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'Board of shame' could come for businesses that ignore COVID-19 mask rule, Democratic mayor says

'I do think it's important for people to know who's being a good citizen, and who's not'

JOSEPH PREZIOSO/AFP via Getty Images

Houston's Democratic mayor said a "board of shame" could come for city businesses that violate Harris County's face mask mandate, KHOU-TV reported.

What are the details?

Mayor Sylvester Turner at his daily news conference Wednesday said he was considering a board that would identify businesses that are "working against the rules," the station said.

The county's mask order went into effect Monday and requires all businesses to enforce the wearing of face masks for staff and customers when indoors, KHOU reported.

More from the station:

Turner specifically spoke about bars and restaurants, where crowds have flocked to in recent weeks at a time when the Greater Houston area's novel coronavirus numbers are beginning increase.

Under Texas Gov. Greg Abbott's reopening plan, bars are allowed to open at 50 percent normal capacity, while restaurants can welcome up to 75 percent of their normal capacity.

Over the weekend, however, the Texas Alcohol and Beverage Commission suspended the license of 17 bars in the state, including two in the Houston area, for being over capacity and not enforcing social distancing.

Turner said members with both the Houston police and fire departments will be enforcing bars and restaurants this weekend and tipping off TABC about those businesses that aren't following the rules.

"I do think it's important for people to know who's being a good citizen, and who's not," Turner said, according to KHOU, adding that no one will be jailed.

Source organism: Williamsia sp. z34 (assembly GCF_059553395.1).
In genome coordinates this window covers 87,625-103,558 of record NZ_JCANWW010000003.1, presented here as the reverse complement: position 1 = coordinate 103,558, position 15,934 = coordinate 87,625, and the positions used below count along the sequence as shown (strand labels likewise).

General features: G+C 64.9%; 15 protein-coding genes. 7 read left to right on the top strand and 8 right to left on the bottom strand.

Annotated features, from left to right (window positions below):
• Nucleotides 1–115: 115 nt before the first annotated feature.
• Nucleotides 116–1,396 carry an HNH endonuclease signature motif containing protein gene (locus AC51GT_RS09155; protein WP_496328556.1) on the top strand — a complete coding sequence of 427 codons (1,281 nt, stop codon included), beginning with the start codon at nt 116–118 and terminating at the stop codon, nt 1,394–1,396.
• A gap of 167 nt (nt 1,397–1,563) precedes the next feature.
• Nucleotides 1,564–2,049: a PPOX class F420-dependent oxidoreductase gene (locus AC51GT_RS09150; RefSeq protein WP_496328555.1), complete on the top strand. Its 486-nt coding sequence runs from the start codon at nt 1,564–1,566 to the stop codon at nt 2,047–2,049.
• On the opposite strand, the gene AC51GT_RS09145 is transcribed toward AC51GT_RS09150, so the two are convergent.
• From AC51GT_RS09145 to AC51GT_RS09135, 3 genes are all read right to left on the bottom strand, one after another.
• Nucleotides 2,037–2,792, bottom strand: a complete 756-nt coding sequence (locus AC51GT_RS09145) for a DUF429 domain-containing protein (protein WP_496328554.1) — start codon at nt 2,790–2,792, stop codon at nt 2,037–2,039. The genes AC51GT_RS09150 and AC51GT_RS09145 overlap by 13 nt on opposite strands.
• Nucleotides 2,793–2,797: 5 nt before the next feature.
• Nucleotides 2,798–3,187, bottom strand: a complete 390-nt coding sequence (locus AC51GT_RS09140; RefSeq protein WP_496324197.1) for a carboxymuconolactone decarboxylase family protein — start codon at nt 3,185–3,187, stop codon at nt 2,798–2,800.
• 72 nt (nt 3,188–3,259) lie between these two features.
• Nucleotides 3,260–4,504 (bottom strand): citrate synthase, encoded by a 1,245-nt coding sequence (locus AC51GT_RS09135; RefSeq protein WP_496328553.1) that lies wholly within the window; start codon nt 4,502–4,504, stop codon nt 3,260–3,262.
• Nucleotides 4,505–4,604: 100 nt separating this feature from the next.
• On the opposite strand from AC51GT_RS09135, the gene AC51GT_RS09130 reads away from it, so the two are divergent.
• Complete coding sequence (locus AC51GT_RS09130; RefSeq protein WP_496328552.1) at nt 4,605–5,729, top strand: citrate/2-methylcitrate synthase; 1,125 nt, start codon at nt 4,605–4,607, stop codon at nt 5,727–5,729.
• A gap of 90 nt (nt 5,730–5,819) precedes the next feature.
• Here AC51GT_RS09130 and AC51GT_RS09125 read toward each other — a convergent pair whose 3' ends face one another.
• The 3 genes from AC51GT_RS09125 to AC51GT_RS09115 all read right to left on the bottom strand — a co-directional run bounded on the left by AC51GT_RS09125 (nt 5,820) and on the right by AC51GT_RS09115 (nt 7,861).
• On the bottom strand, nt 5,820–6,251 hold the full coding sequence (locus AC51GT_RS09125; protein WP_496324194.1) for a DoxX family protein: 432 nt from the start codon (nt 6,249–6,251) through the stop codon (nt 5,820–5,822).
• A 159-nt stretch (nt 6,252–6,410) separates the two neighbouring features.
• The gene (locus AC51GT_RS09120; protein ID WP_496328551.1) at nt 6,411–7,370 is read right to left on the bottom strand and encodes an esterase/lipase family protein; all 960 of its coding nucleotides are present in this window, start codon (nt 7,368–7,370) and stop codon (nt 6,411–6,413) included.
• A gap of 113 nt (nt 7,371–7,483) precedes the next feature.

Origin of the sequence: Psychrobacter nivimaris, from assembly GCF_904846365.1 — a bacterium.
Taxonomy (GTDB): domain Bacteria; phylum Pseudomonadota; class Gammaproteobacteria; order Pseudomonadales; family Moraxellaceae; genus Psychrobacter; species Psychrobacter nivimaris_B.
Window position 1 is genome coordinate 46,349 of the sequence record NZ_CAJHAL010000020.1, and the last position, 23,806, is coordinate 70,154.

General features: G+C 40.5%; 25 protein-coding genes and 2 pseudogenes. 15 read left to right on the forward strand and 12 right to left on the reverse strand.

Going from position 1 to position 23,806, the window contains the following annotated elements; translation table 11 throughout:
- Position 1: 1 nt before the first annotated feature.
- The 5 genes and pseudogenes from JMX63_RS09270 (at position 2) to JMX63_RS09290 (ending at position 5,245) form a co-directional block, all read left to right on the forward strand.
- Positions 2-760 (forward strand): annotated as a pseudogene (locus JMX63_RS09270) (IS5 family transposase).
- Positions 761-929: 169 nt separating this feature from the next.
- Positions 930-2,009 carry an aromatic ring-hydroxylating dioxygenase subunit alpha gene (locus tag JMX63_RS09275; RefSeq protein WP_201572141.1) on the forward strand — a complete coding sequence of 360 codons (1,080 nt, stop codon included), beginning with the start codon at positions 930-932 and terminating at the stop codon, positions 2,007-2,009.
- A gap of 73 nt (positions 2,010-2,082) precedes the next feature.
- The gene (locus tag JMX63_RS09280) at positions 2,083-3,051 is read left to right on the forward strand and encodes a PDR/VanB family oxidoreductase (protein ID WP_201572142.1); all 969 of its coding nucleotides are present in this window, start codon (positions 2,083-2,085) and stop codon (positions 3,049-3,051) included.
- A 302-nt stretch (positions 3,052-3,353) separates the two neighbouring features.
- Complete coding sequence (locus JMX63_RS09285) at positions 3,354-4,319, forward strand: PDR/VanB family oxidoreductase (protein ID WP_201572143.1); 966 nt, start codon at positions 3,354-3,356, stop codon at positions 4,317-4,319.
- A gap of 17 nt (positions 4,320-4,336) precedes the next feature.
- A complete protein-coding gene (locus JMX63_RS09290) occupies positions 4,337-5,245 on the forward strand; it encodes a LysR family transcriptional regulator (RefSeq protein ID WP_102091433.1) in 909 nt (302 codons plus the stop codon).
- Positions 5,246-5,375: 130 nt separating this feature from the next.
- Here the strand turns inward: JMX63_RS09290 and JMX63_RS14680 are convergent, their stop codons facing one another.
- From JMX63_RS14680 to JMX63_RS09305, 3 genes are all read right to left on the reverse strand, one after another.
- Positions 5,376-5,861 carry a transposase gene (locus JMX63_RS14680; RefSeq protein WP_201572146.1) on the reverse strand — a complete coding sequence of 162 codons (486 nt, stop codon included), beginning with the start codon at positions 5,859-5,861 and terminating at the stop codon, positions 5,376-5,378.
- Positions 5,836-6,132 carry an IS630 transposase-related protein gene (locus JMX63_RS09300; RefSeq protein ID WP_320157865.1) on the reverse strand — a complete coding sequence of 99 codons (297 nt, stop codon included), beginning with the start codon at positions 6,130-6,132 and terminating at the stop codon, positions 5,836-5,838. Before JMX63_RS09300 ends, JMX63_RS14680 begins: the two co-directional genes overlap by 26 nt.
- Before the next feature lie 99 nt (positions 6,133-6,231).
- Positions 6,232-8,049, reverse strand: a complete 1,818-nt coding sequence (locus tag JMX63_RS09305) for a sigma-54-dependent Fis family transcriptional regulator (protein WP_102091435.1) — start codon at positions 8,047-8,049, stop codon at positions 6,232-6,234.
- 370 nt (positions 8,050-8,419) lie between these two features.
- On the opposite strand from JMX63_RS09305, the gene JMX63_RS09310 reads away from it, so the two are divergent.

"I do want to put people on notice that as we move closer to the weekend, we are going to actively monitor whether or not people are complying with occupancy requirements, wearing their masks, because we want to really crack down on people who are not adhering to the rules," he added, the station said.

Turner said customers are interested in businesses that operate in customers' best interests, KPRC-TV reported.

"The confidence of the customer will determine the viability of the business," he also said, according to KPRC. "We want people to be good partners and good citizens. If you are not, you need to go on the board of shame."

Anything else?

Houston reported 987 new cases of COVID-19 on Wednesday and seven more deaths linked to the virus, KHOU noted, adding that there are now over 16,000 coronavirus cases in the city, including 204 deaths, and that more than 3,500 people have recovered.

"Please take this virus seriously," Turner also said, KHOU reported. "The goal is to, again, flatten this curve and slow the progression to make sure we don't become the epicenter of this virus in this country."

One last thing…
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